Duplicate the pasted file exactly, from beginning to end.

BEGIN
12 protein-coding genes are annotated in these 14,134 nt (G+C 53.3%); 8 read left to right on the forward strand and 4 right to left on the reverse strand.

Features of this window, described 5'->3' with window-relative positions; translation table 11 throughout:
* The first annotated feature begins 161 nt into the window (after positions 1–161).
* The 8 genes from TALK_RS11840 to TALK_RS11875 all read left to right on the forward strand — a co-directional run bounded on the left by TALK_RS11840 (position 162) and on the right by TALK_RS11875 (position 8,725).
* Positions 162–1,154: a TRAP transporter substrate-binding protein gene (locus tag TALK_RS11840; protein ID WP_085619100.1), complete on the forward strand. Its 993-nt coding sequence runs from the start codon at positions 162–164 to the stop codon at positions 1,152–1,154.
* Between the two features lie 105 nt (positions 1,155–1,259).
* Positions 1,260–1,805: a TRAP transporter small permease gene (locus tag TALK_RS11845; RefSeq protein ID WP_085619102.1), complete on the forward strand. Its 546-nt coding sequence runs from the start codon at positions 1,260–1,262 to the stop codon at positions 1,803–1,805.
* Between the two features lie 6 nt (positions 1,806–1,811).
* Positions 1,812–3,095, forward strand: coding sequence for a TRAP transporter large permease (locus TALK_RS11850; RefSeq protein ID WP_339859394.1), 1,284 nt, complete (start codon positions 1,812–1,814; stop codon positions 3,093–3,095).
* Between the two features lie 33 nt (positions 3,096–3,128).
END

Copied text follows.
12 protein-coding genes are annotated in these 14,134 nt (G+C 53.3%); 8 read left to right on the forward strand and 4 right to left on the reverse strand.

Features of this window, described 5'->3' with window-relative positions; translation table 11 throughout:
* The first annotated feature begins 161 nt into the window (after positions 1–161).
* The 8 genes from TALK_RS11840 to TALK_RS11875 all read left to right on the forward strand — a co-directional run bounded on the left by TALK_RS11840 (position 162) and on the right by TALK_RS11875 (position 8,725).
* Positions 162–1,154: a TRAP transporter substrate-binding protein gene (locus tag TALK_RS11840; protein ID WP_085619100.1), complete on the forward strand. Its 993-nt coding sequence runs from the start codon at positions 162–164 to the stop codon at positions 1,152–1,154.
* Between the two features lie 105 nt (positions 1,155–1,259).
* Positions 1,260–1,805: a TRAP transporter small permease gene (locus tag TALK_RS11845; RefSeq protein ID WP_085619102.1), complete on the forward strand. Its 546-nt coding sequence runs from the start codon at positions 1,260–1,262 to the stop codon at positions 1,803–1,805.
* Between the two features lie 6 nt (positions 1,806–1,811).
* Positions 1,812–3,095, forward strand: coding sequence for a TRAP transporter large permease (locus TALK_RS11850; RefSeq protein ID WP_339859394.1), 1,284 nt, complete (start codon positions 1,812–1,814; stop codon positions 3,093–3,095).
* Between the two features lie 33 nt (positions 3,096–3,128).